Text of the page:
Adriani, Agostini, Altieri, Anciani, Angilucci, Annoni, Anpani, Antongiorgi, Antoni, Antonini, Antonmarchi, Antonmattei, Antonsanti, Arenas, Artigau, Barbari, Bartoli, Bartolomei, Battistini, Benedetti, Belgodere, Bettolacce, Benvenutti, Berlingeri, Bernardini, Biaggi, Blasini, Boagna, Boccheciamp, Bocagnani, Bonelli, Bonini, Bracetti, Cardi, Carraffa, Casablanca, Casanova, Catinchi, Cervoni, Cesari, Chiavramonti, Cianchini, Costa, Damiani, Dastas, Defendini, Deodati, Dominicci, Emmanuelli, Estella, Fabbiani, Farinacci, Feliberti, Felippi, Ficaya, Figarella, Filipini, Franceschi, Franceshini, Franzuni, Fratacci, Fraticelli, Galletti, Garrosi, Gentili, Gilormini, Giovanetti, Giraldi, Giuseppi, Giuliani, Gordi, Graziani, Grillasca, Grimaldi, Guidiccelli, Lacroix, Lagomarsini, Laveri, Lazarini, Leandri, Linarola, Lipureli, Lorenzi, Lucca, Luchessi, Lucchetti, Luiggi, Maestracci, Malatesta, Marcantoni, Marcucci, Mari, Mariani, Marietti, Marini, Massari, Massei, Masini, Mattei, Maxinie, Micheli, Miguinini, Mignucci, Minucci, Modesti, Molinari, Molinelli, Molini, Montaggioni, Moravani, Mori, Muratti, Natali, Navaroli, Negroni, Nicolai, Nigaglioni, Octaviani, Olivieri, Orsini, Padovani, Paganacci, Palmieri, Paoli, Pelliccia, Pellicer, Piacentini, Piazza, Pieraldi, Piereschi, Pieretti, Pierantoni, Pietrantoni, Pietri, Piovanetti, Poggi, Polidori, Quilinchini, Rafaelli, Rafucci, Rapale, Rencini, Renesi, Romanacce, Romani, Rubiani, Rutali, Safini, Saladini, Sallaveri, Santini, Santoni, Santuchi, Savelli, Semidei, Senati, Shyny, Sinigaglia, Silvagnoli, Silvestrini, Simonetti, Sisco, Sonsonetti, Tollinchi, Tomasi, Tossi, Totti, Vecchini, Vicchioli, Vallevigne, Vicenti, Vincenti, Vincenty, Villanueva, Vivaldi and Vivoni.




http://en.wikipedia.org/wiki/Corsican_immigration_to_Puerto_Rico
Edited by Delilah, Dec 2 2009, 12:31 AM.
"Let nothing disturb you. Let nothing frighten you. All things pass. God does not change. Patience achieves everything. Whoever has God lacks nothing. God alone suffices." St. Teresa of Avila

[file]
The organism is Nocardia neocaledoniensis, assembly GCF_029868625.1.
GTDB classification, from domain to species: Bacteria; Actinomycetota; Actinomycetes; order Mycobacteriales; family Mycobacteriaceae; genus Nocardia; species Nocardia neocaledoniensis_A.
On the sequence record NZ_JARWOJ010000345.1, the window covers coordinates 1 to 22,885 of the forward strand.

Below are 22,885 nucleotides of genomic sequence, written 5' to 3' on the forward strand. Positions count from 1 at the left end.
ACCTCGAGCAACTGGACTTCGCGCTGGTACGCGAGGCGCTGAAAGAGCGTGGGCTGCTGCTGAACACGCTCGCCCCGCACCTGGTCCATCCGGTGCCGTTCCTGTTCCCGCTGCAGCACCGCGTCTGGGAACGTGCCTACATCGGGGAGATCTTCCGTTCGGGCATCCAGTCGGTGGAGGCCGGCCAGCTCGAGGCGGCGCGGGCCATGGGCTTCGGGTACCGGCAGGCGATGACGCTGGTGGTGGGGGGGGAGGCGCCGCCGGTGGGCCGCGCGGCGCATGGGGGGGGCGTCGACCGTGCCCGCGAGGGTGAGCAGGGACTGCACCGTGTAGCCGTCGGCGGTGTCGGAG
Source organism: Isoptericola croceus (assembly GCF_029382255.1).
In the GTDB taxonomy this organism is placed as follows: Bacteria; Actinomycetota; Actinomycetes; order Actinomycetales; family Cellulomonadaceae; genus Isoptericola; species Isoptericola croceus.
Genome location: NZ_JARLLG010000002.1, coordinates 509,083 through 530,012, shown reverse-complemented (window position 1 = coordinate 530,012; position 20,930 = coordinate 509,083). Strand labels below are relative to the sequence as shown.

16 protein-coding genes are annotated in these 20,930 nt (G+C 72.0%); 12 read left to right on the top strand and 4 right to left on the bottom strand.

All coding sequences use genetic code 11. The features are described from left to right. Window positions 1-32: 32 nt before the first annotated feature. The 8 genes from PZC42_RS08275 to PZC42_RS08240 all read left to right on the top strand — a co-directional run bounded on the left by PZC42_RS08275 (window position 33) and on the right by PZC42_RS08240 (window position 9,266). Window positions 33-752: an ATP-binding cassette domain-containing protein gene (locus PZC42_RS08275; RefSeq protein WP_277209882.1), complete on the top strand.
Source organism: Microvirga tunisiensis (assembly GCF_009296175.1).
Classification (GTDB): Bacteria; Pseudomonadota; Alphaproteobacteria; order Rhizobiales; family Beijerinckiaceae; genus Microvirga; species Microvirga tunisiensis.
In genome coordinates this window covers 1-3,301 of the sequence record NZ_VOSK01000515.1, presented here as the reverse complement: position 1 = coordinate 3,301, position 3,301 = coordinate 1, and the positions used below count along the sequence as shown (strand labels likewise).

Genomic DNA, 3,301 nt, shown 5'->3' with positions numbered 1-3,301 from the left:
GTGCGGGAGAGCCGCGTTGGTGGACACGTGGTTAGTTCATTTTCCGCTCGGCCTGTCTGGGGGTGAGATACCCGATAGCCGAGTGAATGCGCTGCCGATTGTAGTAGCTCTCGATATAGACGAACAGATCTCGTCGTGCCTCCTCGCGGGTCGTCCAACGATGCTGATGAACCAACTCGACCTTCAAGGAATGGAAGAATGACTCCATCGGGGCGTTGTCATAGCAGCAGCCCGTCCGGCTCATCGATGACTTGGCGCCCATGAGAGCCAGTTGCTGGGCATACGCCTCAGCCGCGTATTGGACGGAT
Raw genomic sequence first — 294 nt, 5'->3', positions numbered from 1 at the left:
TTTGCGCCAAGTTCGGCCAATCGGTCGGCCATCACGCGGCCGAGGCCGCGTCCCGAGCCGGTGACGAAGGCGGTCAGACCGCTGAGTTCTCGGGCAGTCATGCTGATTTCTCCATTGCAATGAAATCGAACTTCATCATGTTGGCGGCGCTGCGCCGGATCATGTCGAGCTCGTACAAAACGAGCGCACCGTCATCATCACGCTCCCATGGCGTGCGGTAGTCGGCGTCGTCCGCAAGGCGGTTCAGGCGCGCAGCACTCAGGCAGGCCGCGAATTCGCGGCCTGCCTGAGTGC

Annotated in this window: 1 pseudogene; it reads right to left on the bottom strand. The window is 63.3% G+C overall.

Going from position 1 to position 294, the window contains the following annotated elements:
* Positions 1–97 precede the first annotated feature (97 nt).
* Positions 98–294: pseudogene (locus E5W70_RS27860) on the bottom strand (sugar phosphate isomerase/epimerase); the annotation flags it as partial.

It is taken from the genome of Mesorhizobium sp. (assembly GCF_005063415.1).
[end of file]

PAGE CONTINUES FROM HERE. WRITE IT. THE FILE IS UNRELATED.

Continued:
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El Caudillo
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Cool stuff, Delilah.

Btw some Corsicans even found their way to Venezuelan shores: http://forum.geneanet.org/index.php?topic=318073.new
Edited by El Caudillo, Dec 2 2009, 01:01 AM.

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Vertumne
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Very interesting post Delilah. As a Corsican man, I noticed dozens of huge houses ("palazzi") in my island built by Corsican emigrates who got rich in Puerto Rico. We call them "les Américains" (the American):

http://www.voyagerpratique.com/guide_bonnes_adresses/Cap_Corse/index.php

@ El Caudillo: exactly!
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Curious2know
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Very interesting. They sure built nice homes upon their return to the island. Of course, most remained in their new countries. I did not know they had also emigrated to Venezuela.
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Delilah
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Vertumne
Dec 5 2009, 09:11 PM
Very interesting post Delilah. As a Corsican man, I noticed dozens of huge houses ("palazzi") in my island built by Corsican emigrates who got rich in Puerto Rico. We call them "les Américains" (the American):

http://www.voyagerpratique.com/guide_bonnes_adresses/Cap_Corse/index.php

@ El Caudillo: exactly!
Interesting. I didn't know that some of them returned after they had made it rich! Obviously many stayed and intermarried with the locals. Hence why we have all those Italian surnames in Puerto Rico. I do know that there were some Sicilian immigrants as well but perhaps not on a scale as large as the Corsicans. In fact, I know of one who tested through 23andme and whose great-grandfather(I don't know how many greats) had immigrated to Puerto Rico in 1850(surnamed Mariotta).
"Let nothing disturb you. Let nothing frighten you. All things pass. God does not change. Patience achieves everything. Whoever has God lacks nothing. God alone suffices." St. Teresa of Avila
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Vertumne
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"I didn't know that some of them returned after they had made it rich!"

Yes, a few returned. But the majority who built the houses only used them as vacation home, they spent the major part of their time in Puerto Rico. Their heirs do their best to restore the houses, but this is very expensive and some of them slowly fall in ruins.

A friend of mine told me that the mayor of San Juan is called Santini, which is a common surname in Corsica.

PS: sorry for my bad english, this is not my mother tongue.
http://ethnocide.blogspot.com
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Delilah
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^ Your friend is right. Jorge Santini is the mayor of San Juan and a descendent of Corsican immigrants.

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"Let nothing disturb you. Let nothing frighten you. All things pass. God does not change. Patience achieves everything. Whoever has God lacks nothing. God alone suffices." St. Teresa of Avila